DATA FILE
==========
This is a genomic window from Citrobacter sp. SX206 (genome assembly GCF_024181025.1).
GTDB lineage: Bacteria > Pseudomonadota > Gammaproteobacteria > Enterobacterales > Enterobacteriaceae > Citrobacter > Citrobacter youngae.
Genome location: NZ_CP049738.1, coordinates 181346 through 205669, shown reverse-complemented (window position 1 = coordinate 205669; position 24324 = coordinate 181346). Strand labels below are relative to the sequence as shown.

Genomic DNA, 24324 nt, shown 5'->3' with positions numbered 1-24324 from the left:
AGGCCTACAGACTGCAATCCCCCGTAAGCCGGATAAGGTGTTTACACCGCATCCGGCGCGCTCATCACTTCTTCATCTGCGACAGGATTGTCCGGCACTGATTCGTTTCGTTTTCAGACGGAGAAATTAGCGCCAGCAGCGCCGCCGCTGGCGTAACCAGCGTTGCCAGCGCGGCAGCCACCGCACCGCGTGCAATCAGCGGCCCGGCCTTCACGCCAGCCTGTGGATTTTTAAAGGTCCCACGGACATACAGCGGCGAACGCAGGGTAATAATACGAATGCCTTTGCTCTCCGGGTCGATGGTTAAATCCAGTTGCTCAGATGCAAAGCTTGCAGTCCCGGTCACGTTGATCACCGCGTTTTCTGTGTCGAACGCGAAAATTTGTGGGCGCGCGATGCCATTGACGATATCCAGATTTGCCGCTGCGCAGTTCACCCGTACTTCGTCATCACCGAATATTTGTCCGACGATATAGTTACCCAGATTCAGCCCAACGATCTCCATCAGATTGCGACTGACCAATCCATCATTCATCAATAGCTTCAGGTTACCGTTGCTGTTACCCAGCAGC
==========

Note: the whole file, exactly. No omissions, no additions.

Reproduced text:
This is a genomic window from Citrobacter sp. SX206 (genome assembly GCF_024181025.1).
GTDB lineage: Bacteria > Pseudomonadota > Gammaproteobacteria > Enterobacterales > Enterobacteriaceae > Citrobacter > Citrobacter youngae.
Genome location: NZ_CP049738.1, coordinates 181346 through 205669, shown reverse-complemented (window position 1 = coordinate 205669; position 24324 = coordinate 181346). Strand labels below are relative to the sequence as shown.

Genomic DNA, 24324 nt, shown 5'->3' with positions numbered 1-24324 from the left:
AGGCCTACAGACTGCAATCCCCCGTAAGCCGGATAAGGTGTTTACACCGCATCCGGCGCGCTCATCACTTCTTCATCTGCGACAGGATTGTCCGGCACTGATTCGTTTCGTTTTCAGACGGAGAAATTAGCGCCAGCAGCGCCGCCGCTGGCGTAACCAGCGTTGCCAGCGCGGCAGCCACCGCACCGCGTGCAATCAGCGGCCCGGCCTTCACGCCAGCCTGTGGATTTTTAAAGGTCCCACGGACATACAGCGGCGAACGCAGGGTAATAATACGAATGCCTTTGCTCTCCGGGTCGATGGTTAAATCCAGTTGCTCAGATGCAAAGCTTGCAGTCCCGGTCACGTTGATCACCGCGTTTTCTGTGTCGAACGCGAAAATTTGTGGGCGCGCGATGCCATTGACGATATCCAGATTTGCCGCTGCGCAGTTCACCCGTACTTCGTCATCACCGAATATTTGTCCGACGATATAGTTACCCAGATTCAGCCCAACGATCTCCATCAGATTGCGACTGACCAATCCATCATTCATCAATAGCTTCAGGTTACCGTTGCTGTTACCCAGCAGC